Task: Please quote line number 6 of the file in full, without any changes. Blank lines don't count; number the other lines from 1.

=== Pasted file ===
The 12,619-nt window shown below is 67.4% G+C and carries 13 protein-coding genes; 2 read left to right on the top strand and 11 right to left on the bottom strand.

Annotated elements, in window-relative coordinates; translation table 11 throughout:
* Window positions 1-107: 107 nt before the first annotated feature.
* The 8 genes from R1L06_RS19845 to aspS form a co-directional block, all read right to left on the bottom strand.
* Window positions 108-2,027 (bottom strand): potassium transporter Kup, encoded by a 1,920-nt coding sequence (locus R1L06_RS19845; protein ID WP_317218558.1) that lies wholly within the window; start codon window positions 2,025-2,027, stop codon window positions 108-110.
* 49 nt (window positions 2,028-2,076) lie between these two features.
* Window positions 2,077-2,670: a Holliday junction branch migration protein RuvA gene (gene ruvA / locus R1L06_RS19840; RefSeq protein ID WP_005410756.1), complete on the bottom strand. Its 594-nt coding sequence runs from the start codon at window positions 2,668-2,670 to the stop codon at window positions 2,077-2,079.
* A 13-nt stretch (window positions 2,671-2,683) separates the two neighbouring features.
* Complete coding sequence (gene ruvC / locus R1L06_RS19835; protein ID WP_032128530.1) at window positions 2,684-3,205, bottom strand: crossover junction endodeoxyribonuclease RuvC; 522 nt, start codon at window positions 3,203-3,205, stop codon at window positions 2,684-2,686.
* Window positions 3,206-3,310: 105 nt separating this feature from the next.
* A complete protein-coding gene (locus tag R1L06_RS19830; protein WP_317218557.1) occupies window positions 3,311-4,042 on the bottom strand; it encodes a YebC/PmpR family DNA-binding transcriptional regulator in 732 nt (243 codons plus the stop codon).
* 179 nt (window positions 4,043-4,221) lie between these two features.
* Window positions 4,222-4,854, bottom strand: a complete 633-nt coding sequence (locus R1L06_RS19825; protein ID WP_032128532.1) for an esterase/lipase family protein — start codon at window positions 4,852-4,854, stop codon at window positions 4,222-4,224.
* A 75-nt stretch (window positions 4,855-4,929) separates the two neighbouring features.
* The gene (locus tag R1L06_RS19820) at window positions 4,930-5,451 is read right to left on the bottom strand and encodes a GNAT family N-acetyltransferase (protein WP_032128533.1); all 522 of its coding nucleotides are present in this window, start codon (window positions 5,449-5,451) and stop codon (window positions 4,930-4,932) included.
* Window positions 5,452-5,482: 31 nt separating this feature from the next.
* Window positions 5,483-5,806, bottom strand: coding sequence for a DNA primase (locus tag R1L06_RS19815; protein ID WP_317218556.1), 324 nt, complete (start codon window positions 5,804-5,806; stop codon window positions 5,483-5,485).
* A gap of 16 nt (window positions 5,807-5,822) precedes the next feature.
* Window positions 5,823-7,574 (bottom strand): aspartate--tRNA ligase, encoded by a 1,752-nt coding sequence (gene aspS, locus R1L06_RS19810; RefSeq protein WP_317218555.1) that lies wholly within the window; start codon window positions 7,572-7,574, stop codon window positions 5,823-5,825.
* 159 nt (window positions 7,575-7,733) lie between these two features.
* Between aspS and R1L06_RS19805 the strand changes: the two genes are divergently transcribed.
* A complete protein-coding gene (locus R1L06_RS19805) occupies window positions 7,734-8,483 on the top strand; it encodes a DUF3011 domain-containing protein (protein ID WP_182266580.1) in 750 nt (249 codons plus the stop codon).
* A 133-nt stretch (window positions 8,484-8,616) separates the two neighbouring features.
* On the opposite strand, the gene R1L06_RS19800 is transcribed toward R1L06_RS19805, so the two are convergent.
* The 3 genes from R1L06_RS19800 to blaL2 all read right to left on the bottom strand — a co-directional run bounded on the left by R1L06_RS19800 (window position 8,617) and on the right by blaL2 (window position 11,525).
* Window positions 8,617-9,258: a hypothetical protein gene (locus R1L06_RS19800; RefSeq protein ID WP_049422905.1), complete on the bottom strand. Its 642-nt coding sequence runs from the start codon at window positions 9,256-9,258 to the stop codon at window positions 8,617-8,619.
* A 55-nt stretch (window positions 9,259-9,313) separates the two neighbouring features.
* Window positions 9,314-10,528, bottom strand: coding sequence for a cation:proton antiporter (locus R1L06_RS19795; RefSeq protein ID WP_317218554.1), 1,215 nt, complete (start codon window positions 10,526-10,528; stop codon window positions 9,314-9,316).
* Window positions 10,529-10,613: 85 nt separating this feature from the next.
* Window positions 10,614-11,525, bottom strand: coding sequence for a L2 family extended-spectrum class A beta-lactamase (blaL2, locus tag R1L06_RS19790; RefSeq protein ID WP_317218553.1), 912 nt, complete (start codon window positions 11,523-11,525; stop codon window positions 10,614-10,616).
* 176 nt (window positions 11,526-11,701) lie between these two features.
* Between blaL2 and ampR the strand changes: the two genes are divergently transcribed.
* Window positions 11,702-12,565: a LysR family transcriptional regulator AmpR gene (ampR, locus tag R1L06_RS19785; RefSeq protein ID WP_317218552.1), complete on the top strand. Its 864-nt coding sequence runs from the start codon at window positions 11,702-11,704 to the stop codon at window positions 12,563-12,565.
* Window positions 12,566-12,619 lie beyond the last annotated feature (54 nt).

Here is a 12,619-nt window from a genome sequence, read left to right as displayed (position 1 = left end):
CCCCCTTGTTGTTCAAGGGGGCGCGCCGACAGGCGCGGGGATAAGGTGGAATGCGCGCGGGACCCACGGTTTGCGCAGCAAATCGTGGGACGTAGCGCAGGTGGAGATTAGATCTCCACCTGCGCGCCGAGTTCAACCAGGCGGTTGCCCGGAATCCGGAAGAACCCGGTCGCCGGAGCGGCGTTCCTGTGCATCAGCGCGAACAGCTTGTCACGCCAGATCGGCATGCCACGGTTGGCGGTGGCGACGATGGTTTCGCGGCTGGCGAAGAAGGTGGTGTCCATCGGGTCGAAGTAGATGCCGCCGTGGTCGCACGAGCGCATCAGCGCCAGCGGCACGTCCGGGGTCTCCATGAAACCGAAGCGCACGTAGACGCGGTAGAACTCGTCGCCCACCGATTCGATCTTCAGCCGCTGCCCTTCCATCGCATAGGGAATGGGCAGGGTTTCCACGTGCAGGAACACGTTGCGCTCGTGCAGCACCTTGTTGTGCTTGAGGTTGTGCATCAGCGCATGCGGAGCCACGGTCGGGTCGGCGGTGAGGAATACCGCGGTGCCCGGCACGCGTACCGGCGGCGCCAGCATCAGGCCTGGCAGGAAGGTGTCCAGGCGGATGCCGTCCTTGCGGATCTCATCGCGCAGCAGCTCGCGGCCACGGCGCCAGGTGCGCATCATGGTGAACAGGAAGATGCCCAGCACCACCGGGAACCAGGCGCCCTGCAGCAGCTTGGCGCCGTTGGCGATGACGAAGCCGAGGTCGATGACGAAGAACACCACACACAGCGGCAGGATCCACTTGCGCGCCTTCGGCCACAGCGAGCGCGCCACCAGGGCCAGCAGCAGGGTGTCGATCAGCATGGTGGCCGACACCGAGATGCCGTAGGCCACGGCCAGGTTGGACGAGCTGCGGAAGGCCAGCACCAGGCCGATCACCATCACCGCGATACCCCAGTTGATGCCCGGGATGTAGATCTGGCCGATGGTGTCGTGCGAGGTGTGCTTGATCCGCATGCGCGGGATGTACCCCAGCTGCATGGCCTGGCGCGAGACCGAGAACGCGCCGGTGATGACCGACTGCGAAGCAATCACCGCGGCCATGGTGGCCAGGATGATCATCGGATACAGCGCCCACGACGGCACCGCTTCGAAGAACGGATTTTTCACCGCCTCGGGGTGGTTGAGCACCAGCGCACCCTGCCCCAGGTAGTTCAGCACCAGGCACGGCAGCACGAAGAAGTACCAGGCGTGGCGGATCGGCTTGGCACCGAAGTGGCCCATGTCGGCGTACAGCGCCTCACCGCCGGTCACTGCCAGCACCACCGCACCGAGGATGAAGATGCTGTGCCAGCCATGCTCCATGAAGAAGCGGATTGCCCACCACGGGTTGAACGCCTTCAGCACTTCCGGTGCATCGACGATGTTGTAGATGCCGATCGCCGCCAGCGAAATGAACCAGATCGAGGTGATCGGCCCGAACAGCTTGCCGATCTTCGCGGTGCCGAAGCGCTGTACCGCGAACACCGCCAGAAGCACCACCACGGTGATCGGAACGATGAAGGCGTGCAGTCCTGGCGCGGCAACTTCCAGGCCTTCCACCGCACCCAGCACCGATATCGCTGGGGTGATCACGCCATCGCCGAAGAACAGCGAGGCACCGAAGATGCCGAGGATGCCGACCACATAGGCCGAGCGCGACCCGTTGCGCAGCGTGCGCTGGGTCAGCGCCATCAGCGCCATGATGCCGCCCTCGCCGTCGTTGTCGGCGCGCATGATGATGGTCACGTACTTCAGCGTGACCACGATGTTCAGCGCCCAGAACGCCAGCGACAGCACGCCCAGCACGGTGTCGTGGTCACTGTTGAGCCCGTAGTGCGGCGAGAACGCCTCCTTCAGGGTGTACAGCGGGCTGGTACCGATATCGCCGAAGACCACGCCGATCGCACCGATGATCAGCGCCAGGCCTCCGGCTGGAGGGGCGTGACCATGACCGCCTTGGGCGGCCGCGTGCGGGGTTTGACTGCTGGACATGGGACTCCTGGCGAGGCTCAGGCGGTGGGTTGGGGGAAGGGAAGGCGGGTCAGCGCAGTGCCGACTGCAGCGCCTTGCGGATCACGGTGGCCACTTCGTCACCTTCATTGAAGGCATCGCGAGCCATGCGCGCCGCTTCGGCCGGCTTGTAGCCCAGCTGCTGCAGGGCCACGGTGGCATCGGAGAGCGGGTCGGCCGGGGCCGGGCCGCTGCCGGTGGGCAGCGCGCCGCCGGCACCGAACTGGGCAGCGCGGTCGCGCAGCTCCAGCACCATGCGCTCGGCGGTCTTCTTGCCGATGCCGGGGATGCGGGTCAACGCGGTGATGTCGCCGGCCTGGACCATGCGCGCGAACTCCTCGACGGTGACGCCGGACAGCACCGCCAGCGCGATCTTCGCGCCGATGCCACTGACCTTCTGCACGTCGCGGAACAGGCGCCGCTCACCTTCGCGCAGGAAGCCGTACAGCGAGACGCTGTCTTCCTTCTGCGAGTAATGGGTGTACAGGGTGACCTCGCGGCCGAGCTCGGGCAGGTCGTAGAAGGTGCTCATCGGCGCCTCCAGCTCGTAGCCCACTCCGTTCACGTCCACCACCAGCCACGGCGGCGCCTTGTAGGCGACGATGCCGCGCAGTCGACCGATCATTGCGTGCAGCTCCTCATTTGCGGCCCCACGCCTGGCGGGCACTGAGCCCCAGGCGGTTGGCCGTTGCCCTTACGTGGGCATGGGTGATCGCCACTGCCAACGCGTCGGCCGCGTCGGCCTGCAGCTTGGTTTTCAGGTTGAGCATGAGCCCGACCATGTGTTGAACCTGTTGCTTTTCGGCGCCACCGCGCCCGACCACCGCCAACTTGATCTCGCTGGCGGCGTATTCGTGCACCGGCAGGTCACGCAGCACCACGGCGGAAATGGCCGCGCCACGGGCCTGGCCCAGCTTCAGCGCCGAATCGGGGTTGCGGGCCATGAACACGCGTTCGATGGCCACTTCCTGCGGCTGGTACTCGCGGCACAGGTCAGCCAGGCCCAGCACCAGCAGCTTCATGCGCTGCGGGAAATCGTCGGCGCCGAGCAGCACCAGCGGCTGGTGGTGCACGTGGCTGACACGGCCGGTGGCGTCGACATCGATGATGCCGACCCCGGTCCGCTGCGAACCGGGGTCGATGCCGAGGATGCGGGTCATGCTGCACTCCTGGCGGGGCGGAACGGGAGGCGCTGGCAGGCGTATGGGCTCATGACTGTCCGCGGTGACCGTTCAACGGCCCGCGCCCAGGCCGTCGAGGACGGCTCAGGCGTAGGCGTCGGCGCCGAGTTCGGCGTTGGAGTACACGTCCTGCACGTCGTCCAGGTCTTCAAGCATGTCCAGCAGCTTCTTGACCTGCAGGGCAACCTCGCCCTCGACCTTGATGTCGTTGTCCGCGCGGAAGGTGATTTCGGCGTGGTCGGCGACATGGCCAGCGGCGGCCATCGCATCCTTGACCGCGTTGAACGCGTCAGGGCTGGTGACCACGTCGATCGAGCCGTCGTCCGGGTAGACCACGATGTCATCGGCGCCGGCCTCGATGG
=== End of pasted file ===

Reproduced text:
* 49 nt (window positions 2,028-2,076) lie between these two features.